COLUMBIA — Clemson University endured a political roller coaster in the state capital Wednesday.
Hours after university officials received a state panel’s approval for two high-dollar projects, they were harshly criticized by three Republican senators who have qualms about legislation that would ease state oversight of Clemson’s privately funded endeavors.
Senators employed a rarely used parliamentary rule to debate the bill that would allow Clemson to create an enterprise division to oversee athletics, research and economic development projects financed with state dollars. These projects then would be subject to less red tape, which university officials say would hasten their completion.
Sen. Shane Martin of Spartanburg and Sen. Kevin Bryant of Anderson had previously filed objections intended to block a vote on the measure. They said they suspect Clemson officials were behind Wednesday’s parliamentary maneuvering, a claim that a university spokeswoman flatly denied.
“Today, I was blindsided,” said Martin, a Clemson alumnus who met with university President Jim Barker last week to discuss his concerns about the enterprise division bill.
Martin said he was continuing to negotiate with Barker in good faith on Wednesday and was surprised when the bill came up for a floor debate before he and Barker reached a final agreement.
To prevent a vote on the measure from taking place, Martin immediately filed dozens of amendments, including one that called for a consultant to prepare a plan outlining how Clemson University could become a private institution instead of a public university.
Sen. Lee Bright of Roebuck spoke in favor of the privatization amendment, which was eventually defeated on a voice vote.
Bright complained that Clemson officials use their lobbying clout in Columbia to avoid accountability and seek additional state money.
During Wednesday’s debate, Bryant accused Barker of trying to stop a legislative audit of Clemson’s public service activities. The 2011 audit urged Clemson officials to improve its evaluations of executives and look for ways to better coordinate programs with other agencies.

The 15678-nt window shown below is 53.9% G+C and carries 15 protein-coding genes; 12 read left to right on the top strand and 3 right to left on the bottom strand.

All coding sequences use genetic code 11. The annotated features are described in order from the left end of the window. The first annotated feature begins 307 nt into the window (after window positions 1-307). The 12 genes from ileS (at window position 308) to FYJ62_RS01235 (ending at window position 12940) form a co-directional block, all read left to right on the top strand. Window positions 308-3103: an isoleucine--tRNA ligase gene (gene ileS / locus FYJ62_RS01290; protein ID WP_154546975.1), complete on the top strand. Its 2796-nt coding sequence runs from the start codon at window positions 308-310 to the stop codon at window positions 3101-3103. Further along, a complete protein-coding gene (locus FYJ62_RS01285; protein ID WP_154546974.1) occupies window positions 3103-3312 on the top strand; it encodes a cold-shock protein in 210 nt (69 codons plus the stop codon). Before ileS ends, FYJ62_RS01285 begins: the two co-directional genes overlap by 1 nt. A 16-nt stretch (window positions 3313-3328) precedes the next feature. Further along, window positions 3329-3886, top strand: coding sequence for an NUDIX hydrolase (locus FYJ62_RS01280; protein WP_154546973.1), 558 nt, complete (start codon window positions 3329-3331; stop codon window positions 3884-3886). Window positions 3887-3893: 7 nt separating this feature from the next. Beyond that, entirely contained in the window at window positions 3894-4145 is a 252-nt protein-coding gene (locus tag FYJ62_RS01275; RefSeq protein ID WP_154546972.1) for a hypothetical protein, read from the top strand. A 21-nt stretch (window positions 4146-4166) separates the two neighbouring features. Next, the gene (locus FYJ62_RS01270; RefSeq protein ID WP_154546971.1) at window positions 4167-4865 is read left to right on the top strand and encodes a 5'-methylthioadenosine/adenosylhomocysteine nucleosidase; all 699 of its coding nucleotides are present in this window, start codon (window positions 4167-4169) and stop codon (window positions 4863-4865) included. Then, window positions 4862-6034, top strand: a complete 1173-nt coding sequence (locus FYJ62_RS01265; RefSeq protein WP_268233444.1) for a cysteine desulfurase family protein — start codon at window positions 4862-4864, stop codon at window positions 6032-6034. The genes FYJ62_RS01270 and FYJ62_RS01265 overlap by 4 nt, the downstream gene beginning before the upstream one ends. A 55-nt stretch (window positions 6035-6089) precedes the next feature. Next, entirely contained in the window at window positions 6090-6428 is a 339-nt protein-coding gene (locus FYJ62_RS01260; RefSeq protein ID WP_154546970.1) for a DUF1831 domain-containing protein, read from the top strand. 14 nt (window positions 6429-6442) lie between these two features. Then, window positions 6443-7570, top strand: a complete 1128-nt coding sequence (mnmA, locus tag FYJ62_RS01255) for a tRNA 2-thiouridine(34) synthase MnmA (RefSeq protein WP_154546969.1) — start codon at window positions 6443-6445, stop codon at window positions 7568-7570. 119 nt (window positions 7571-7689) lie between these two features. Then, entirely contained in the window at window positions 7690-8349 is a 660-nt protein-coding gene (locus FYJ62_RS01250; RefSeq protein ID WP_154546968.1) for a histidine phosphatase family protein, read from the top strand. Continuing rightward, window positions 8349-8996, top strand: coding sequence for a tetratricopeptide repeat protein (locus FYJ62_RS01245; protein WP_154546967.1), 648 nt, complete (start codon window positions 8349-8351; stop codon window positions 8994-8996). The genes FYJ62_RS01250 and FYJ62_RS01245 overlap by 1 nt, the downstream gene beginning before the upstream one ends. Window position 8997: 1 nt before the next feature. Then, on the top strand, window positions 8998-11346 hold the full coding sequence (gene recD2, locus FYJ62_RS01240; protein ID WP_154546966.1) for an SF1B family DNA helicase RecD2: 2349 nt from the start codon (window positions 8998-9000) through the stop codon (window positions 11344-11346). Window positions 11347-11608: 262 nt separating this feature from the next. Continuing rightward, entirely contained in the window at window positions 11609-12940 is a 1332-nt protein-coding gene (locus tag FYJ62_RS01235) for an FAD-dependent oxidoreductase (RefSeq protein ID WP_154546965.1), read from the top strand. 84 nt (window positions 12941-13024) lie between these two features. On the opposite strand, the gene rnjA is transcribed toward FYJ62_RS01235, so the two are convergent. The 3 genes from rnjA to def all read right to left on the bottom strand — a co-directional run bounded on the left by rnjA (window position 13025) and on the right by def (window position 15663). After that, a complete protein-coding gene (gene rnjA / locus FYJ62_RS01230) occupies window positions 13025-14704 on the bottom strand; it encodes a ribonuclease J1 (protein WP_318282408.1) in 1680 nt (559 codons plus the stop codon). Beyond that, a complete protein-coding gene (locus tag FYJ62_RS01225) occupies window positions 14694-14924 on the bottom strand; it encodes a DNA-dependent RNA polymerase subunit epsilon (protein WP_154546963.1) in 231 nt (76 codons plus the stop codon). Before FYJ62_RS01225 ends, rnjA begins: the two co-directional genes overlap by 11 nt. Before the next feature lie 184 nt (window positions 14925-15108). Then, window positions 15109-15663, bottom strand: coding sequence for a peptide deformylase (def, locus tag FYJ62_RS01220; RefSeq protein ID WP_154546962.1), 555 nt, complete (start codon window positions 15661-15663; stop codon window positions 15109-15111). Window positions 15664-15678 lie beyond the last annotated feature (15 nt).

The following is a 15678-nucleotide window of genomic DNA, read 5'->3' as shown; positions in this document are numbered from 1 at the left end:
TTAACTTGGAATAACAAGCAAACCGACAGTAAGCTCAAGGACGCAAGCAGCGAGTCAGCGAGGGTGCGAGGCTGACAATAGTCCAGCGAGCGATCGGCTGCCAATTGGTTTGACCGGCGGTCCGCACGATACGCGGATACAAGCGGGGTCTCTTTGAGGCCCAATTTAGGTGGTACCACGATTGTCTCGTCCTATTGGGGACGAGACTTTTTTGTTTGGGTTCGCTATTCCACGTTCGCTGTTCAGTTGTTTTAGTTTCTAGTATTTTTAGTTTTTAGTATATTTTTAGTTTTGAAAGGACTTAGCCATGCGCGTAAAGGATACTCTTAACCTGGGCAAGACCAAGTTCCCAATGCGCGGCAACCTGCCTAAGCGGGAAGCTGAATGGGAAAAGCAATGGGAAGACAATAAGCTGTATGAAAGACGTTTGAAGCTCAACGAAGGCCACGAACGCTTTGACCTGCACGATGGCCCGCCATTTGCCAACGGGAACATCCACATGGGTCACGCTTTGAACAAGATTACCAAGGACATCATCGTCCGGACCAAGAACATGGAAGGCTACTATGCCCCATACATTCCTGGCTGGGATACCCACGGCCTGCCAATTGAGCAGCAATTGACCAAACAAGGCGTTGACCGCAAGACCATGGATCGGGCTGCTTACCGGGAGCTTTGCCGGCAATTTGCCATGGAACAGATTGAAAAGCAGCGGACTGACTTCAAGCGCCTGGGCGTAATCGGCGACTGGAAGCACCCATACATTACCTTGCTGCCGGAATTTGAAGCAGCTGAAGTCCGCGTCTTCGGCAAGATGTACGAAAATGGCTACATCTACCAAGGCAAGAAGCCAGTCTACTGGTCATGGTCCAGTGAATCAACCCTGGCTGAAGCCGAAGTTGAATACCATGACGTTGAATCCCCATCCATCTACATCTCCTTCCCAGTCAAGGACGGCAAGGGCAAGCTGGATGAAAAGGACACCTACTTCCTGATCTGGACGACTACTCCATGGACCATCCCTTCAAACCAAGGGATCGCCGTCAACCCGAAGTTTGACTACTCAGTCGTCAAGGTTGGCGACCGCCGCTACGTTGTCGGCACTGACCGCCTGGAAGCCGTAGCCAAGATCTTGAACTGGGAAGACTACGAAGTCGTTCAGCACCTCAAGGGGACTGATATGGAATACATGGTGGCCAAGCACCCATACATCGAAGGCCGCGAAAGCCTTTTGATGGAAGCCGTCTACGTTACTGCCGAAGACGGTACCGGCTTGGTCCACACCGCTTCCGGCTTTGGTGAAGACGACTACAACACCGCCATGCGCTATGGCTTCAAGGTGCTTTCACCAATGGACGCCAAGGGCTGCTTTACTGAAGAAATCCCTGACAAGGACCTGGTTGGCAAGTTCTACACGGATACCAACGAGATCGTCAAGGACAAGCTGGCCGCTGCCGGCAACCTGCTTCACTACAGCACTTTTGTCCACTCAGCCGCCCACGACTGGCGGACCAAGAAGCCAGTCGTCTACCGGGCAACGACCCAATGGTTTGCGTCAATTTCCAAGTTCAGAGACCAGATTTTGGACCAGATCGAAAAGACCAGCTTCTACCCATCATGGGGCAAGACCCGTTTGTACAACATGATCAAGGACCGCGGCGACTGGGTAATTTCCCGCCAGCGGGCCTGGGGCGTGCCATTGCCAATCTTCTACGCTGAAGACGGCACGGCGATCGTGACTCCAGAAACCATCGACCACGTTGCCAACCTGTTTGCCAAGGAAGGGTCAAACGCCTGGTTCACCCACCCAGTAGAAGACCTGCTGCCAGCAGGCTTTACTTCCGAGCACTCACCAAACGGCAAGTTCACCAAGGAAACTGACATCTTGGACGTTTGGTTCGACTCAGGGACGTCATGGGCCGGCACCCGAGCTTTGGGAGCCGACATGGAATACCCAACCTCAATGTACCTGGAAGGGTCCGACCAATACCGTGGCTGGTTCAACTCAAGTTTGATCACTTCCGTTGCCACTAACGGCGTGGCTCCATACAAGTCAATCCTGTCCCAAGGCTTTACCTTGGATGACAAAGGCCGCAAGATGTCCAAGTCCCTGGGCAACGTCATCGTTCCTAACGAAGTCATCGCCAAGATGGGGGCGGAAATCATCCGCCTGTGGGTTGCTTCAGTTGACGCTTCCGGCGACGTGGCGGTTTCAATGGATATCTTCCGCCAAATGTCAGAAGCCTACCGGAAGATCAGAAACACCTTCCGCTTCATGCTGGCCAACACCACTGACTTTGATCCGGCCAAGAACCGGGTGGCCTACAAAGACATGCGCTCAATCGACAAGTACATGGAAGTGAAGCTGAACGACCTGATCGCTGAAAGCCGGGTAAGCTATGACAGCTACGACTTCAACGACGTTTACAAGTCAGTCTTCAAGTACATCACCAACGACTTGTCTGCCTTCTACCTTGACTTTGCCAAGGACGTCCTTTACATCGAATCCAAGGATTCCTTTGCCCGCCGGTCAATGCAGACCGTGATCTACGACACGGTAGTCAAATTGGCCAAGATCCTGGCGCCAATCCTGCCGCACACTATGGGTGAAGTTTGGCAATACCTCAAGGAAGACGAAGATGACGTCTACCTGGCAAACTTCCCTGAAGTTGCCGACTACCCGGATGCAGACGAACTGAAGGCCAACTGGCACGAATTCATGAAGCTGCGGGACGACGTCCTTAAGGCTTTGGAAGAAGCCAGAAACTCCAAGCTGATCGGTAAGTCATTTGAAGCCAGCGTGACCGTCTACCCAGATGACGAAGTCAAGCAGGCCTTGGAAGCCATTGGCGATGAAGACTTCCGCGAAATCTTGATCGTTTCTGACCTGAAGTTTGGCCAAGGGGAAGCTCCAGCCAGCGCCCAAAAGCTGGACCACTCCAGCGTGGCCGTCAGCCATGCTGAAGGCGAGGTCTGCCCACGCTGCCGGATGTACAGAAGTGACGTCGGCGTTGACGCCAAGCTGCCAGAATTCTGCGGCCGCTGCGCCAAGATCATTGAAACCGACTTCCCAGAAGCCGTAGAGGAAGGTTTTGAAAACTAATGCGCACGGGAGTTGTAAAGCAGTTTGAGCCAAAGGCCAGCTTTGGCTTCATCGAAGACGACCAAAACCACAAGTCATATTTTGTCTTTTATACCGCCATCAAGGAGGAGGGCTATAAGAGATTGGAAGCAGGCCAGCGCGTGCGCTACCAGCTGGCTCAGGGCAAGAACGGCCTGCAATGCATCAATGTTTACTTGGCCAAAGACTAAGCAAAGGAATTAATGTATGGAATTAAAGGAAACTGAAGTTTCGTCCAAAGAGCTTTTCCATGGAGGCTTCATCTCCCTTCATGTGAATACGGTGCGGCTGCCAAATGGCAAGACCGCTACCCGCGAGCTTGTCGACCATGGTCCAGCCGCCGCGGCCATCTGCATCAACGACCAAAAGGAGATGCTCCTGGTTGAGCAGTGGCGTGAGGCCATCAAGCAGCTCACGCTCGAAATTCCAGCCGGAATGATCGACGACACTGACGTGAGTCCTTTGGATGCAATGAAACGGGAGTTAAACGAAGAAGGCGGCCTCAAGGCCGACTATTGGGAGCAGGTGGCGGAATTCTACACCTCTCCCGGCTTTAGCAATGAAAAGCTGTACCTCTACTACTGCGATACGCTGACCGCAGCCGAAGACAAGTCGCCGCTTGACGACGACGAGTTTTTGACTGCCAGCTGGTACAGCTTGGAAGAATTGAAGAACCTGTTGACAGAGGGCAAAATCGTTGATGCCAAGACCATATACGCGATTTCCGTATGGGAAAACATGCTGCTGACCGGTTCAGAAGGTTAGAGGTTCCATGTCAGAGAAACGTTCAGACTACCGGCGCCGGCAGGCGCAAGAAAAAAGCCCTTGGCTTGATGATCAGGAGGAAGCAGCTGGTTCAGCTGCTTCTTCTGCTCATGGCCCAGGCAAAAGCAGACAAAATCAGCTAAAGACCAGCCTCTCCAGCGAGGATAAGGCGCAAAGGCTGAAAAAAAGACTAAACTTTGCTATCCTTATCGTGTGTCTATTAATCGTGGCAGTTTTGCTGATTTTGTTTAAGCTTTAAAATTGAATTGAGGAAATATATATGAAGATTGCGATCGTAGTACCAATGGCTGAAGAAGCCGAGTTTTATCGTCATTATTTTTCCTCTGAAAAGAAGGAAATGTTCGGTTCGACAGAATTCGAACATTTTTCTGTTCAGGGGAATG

University spokeswoman Cathy Sams said Barker sought to understand the concerns that led to the audit but never asked that it not be conducted.
Sams insisted Clemson officials have no desire to become a private university, saying, “Ultimately we believe it would be bad for Clemson and bad for the citizens of the state of South Carolina.”
She also said Clemson is “fully committed to oversight and full transparency.”
Under terms of the enterprise division bill, she said, Clemson would be “subject to all reporting, audit and transparency provisions currently in place.”
Senators are expected to take a final vote on the enterprise division bill Thursday.
Earlier Wednesday, the South Carolina Budget and Control Board unanimously approved the university’s plans to build a genetics and research education facility in Greenwood, as well as a proposed graduate education center and lab upgrade in Charleston.
The 17,000-square-foot building in Greenwood would be part of a $21.6 million collaboration between Clemson and Greenwood Genetics Center to create what is billed as a world-class research hub. The $23.5 million project in Charleston calls for building a 51,000-square-foot graduate education center and upgrading the Warren Lasch Conservation Lab, which is where researchers are studying the Confederate submarine H.L. Hunley.